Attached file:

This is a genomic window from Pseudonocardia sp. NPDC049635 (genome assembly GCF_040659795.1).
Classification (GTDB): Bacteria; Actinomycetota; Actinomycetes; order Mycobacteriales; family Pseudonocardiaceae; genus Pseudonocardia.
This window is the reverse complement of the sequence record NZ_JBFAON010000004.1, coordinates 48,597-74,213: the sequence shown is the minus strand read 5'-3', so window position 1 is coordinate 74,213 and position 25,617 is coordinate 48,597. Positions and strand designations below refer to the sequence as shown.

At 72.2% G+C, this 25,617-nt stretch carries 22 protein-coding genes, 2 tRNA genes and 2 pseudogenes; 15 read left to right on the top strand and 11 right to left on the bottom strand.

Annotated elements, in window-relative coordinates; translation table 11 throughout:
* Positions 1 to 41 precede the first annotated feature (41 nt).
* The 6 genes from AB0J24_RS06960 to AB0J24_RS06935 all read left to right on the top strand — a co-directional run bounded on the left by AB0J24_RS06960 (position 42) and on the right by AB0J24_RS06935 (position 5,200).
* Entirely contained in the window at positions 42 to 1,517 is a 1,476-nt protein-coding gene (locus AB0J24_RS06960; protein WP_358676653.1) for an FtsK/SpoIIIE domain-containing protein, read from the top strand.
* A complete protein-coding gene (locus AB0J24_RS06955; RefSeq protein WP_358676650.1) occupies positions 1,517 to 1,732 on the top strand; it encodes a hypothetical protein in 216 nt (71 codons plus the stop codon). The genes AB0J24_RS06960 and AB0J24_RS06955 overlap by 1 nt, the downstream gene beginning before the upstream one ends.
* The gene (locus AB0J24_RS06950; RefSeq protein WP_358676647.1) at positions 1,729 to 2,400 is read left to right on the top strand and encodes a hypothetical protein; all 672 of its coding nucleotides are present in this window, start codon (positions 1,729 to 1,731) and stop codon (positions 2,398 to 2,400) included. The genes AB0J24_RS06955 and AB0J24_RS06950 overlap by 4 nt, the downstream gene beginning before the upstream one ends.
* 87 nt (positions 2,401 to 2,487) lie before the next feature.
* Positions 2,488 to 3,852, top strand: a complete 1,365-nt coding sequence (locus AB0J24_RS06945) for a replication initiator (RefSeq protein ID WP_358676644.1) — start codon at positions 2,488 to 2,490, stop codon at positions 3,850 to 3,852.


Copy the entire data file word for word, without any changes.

This is a genomic window from Pseudonocardia sp. NPDC049635 (genome assembly GCF_040659795.1).
Classification (GTDB): Bacteria; Actinomycetota; Actinomycetes; order Mycobacteriales; family Pseudonocardiaceae; genus Pseudonocardia.
This window is the reverse complement of the sequence record NZ_JBFAON010000004.1, coordinates 48,597-74,213: the sequence shown is the minus strand read 5'-3', so window position 1 is coordinate 74,213 and position 25,617 is coordinate 48,597. Positions and strand designations below refer to the sequence as shown.

At 72.2% G+C, this 25,617-nt stretch carries 22 protein-coding genes, 2 tRNA genes and 2 pseudogenes; 15 read left to right on the top strand and 11 right to left on the bottom strand.

Annotated elements, in window-relative coordinates; translation table 11 throughout:
* Positions 1 to 41 precede the first annotated feature (41 nt).
* The 6 genes from AB0J24_RS06960 to AB0J24_RS06935 all read left to right on the top strand — a co-directional run bounded on the left by AB0J24_RS06960 (position 42) and on the right by AB0J24_RS06935 (position 5,200).
* Entirely contained in the window at positions 42 to 1,517 is a 1,476-nt protein-coding gene (locus AB0J24_RS06960; protein WP_358676653.1) for an FtsK/SpoIIIE domain-containing protein, read from the top strand.
* A complete protein-coding gene (locus AB0J24_RS06955; RefSeq protein WP_358676650.1) occupies positions 1,517 to 1,732 on the top strand; it encodes a hypothetical protein in 216 nt (71 codons plus the stop codon). The genes AB0J24_RS06960 and AB0J24_RS06955 overlap by 1 nt, the downstream gene beginning before the upstream one ends.
* The gene (locus AB0J24_RS06950; RefSeq protein WP_358676647.1) at positions 1,729 to 2,400 is read left to right on the top strand and encodes a hypothetical protein; all 672 of its coding nucleotides are present in this window, start codon (positions 1,729 to 1,731) and stop codon (positions 2,398 to 2,400) included. The genes AB0J24_RS06955 and AB0J24_RS06950 overlap by 4 nt, the downstream gene beginning before the upstream one ends.
* 87 nt (positions 2,401 to 2,487) lie before the next feature.
* Positions 2,488 to 3,852, top strand: a complete 1,365-nt coding sequence (locus AB0J24_RS06945) for a replication initiator (RefSeq protein ID WP_358676644.1) — start codon at positions 2,488 to 2,490, stop codon at positions 3,850 to 3,852.